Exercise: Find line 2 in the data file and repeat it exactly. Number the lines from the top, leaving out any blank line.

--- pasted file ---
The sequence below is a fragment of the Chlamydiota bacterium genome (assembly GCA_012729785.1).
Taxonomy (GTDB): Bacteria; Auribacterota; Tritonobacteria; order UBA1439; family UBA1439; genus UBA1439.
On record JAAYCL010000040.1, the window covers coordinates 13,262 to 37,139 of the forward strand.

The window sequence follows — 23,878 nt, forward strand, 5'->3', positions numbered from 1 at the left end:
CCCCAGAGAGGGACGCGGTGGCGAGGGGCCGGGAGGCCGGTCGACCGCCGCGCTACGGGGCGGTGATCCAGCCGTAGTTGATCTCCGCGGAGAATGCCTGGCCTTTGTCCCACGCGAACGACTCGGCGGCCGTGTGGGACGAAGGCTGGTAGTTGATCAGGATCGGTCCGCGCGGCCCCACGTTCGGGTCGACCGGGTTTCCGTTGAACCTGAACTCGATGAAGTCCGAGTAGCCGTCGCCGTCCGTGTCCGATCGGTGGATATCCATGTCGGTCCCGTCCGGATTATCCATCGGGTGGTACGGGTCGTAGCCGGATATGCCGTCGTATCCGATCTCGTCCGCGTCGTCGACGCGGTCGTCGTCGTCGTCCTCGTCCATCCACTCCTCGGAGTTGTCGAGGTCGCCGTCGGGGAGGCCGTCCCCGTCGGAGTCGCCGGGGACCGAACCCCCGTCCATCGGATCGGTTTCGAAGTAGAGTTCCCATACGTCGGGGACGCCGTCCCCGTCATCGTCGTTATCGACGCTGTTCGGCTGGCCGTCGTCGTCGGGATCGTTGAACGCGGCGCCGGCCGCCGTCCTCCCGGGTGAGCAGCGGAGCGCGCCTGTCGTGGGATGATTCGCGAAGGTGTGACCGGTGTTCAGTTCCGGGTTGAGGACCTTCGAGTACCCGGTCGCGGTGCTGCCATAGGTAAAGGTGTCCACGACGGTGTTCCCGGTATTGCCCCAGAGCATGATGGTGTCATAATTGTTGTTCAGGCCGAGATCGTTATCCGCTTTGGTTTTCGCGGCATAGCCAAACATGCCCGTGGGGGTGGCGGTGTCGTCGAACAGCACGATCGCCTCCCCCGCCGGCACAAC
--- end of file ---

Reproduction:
Taxonomy (GTDB): Bacteria; Auribacterota; Tritonobacteria; order UBA1439; family UBA1439; genus UBA1439.